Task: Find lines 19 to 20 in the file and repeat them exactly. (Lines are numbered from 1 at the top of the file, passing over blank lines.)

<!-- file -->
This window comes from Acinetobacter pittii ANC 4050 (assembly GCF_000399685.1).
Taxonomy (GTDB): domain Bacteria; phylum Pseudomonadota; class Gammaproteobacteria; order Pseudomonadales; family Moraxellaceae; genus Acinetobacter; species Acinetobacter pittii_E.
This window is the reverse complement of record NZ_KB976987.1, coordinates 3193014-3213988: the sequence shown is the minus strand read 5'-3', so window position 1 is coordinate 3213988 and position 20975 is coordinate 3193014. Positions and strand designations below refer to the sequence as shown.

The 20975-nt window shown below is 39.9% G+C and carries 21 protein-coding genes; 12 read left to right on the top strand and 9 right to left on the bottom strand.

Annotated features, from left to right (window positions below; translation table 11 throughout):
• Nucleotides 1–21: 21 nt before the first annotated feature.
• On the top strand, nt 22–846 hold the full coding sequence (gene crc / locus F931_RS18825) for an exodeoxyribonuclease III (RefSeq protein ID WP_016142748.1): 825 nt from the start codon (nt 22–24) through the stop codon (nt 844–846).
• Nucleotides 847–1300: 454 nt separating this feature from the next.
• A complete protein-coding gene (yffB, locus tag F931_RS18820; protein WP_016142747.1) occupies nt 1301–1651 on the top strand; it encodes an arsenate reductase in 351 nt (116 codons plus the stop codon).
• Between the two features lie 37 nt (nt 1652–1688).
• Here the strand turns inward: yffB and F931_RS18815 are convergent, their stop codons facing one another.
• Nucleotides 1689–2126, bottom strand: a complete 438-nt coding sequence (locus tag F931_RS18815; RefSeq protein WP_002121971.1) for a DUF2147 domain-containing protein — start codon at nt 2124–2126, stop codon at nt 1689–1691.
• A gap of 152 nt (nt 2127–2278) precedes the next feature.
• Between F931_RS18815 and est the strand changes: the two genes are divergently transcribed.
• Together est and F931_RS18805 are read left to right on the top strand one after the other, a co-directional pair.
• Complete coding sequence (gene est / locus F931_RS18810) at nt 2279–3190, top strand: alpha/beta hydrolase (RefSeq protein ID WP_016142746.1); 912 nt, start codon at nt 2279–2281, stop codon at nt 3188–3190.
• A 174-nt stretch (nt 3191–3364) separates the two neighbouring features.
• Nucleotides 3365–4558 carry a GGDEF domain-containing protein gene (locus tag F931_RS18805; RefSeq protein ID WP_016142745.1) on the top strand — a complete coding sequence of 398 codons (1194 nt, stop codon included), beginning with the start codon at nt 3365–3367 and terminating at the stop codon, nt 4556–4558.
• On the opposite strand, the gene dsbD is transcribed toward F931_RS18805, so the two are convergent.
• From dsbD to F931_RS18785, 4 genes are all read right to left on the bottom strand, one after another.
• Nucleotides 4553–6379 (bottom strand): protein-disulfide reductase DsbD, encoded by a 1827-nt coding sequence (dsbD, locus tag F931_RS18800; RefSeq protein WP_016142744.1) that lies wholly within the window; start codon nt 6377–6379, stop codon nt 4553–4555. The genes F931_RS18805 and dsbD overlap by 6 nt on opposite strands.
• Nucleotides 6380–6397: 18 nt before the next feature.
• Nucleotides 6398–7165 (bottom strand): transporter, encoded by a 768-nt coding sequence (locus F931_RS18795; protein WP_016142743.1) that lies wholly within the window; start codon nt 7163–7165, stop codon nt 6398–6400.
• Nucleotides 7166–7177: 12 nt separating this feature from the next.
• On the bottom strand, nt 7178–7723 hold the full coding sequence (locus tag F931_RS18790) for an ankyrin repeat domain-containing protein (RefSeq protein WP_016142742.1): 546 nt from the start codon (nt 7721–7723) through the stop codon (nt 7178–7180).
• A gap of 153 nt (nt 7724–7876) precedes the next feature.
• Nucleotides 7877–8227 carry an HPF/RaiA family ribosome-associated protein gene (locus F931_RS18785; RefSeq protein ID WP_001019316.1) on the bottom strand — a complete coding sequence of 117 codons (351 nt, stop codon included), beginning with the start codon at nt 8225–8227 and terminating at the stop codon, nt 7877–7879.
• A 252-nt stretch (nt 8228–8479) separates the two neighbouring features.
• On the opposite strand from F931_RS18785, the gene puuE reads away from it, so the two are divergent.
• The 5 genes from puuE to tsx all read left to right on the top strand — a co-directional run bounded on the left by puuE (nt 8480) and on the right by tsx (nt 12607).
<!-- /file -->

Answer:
• On the opposite strand, the gene dsbD is transcribed toward F931_RS18805, so the two are convergent.
• From dsbD to F931_RS18785, 4 genes are all read right to left on the bottom strand, one after another.